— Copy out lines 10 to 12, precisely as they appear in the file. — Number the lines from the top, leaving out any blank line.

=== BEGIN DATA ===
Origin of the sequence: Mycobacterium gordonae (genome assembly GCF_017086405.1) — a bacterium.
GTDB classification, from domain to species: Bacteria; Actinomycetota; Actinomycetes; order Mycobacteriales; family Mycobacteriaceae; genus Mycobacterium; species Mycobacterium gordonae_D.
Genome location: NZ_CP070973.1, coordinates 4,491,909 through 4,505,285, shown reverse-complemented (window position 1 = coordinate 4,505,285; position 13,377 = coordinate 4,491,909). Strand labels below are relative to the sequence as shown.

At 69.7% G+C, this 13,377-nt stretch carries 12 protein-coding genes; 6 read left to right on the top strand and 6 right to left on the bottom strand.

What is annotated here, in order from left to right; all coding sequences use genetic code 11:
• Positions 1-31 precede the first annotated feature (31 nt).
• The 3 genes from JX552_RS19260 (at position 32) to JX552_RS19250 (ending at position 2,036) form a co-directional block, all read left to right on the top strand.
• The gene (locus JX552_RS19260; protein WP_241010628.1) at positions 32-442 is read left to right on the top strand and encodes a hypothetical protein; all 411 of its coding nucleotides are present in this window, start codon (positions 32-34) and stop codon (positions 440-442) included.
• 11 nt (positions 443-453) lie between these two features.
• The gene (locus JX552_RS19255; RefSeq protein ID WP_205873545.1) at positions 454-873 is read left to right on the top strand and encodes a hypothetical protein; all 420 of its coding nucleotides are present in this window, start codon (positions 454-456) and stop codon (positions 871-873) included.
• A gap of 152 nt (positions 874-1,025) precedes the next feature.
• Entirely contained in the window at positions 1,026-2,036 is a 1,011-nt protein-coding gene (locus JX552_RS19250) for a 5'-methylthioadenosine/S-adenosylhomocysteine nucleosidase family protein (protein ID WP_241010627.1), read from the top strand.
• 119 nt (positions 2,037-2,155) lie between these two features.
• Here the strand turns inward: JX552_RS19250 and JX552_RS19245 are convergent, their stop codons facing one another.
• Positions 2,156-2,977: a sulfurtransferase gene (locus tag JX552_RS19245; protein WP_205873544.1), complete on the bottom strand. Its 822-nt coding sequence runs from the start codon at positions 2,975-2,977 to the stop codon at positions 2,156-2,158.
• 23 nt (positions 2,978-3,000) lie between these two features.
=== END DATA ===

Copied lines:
• The gene (locus JX552_RS19255; RefSeq protein ID WP_205873545.1) at positions 454-873 is read left to right on the top strand and encodes a hypothetical protein; all 420 of its coding nucleotides are present in this window, start codon (positions 454-456) and stop codon (positions 871-873) included.
• A gap of 152 nt (positions 874-1,025) precedes the next feature.
• Entirely contained in the window at positions 1,026-2,036 is a 1,011-nt protein-coding gene (locus JX552_RS19250) for a 5'-methylthioadenosine/S-adenosylhomocysteine nucleosidase family protein (protein ID WP_241010627.1), read from the top strand.